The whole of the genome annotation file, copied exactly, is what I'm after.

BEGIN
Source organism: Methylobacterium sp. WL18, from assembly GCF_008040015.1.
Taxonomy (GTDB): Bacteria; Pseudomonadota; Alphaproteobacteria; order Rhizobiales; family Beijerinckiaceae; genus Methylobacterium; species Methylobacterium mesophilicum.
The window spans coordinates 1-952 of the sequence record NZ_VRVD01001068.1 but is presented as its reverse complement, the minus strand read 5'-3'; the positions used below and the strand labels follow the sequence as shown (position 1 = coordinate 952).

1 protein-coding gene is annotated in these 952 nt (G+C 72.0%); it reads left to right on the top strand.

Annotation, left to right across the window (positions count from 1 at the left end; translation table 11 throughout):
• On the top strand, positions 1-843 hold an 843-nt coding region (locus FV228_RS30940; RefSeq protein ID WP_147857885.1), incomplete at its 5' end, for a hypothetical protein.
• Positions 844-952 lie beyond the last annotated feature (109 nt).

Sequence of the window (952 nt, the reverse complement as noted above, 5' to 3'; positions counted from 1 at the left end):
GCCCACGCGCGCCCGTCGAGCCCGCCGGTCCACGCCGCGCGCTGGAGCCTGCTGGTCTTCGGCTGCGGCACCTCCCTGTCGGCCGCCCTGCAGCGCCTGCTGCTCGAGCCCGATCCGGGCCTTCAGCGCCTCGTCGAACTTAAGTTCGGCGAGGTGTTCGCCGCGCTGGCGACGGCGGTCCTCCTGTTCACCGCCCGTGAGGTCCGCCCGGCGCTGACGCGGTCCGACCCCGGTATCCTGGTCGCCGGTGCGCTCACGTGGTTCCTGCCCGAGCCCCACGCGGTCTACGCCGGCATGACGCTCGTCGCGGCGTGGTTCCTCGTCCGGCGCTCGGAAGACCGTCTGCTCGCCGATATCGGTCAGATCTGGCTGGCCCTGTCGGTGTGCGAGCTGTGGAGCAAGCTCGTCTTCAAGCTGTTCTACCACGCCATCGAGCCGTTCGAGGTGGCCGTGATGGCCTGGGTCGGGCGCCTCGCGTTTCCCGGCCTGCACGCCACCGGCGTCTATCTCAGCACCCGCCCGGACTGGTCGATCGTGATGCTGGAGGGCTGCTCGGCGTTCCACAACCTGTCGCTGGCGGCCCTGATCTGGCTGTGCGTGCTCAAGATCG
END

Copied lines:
Source organism: Methylobacterium sp. WL18, from assembly GCF_008040015.1.
Taxonomy (GTDB): Bacteria; Pseudomonadota; Alphaproteobacteria; order Rhizobiales; family Beijerinckiaceae; genus Methylobacterium; species Methylobacterium mesophilicum.
The window spans coordinates 1-952 of the sequence record NZ_VRVD01001068.1 but is presented as its reverse complement, the minus strand read 5'-3'; the positions used below and the strand labels follow the sequence as shown (position 1 = coordinate 952).

1 protein-coding gene is annotated in these 952 nt (G+C 72.0%); it reads left to right on the top strand.

Annotation, left to right across the window (positions count from 1 at the left end; translation table 11 throughout):
• On the top strand, positions 1-843 hold an 843-nt coding region (locus FV228_RS30940; RefSeq protein ID WP_147857885.1), incomplete at its 5' end, for a hypothetical protein.
• Positions 844-952 lie beyond the last annotated feature (109 nt).

Sequence of the window (952 nt, the reverse complement as noted above, 5' to 3'; positions counted from 1 at the left end):
GCCCACGCGCGCCCGTCGAGCCCGCCGGTCCACGCCGCGCGCTGGAGCCTGCTGGTCTTCGGCTGCGGCACCTCCCTGTCGGCCGCCCTGCAGCGCCTGCTGCTCGAGCCCGATCCGGGCCTTCAGCGCCTCGTCGAACTTAAGTTCGGCGAGGTGTTCGCCGCGCTGGCGACGGCGGTCCTCCTGTTCACCGCCCGTGAGGTCCGCCCGGCGCTGACGCGGTCCGACCCCGGTATCCTGGTCGCCGGTGCGCTCACGTGGTTCCTGCCCGAGCCCCACGCGGTCTACGCCGGCATGACGCTCGTCGCGGCGTGGTTCCTCGTCCGGCGCTCGGAAGACCGTCTGCTCGCCGATATCGGTCAGATCTGGCTGGCCCTGTCGGTGTGCGAGCTGTGGAGCAAGCTCGTCTTCAAGCTGTTCTACCACGCCATCGAGCCGTTCGAGGTGGCCGTGATGGCCTGGGTCGGGCGCCTCGCGTTTCCCGGCCTGCACGCCACCGGCGTCTATCTCAGCACCCGCCCGGACTGGTCGATCGTGATGCTGGAGGGCTGCTCGGCGTTCCACAACCTGTCGCTGGCGGCCCTGATCTGGCTGTGCGTGCTCAAGATCG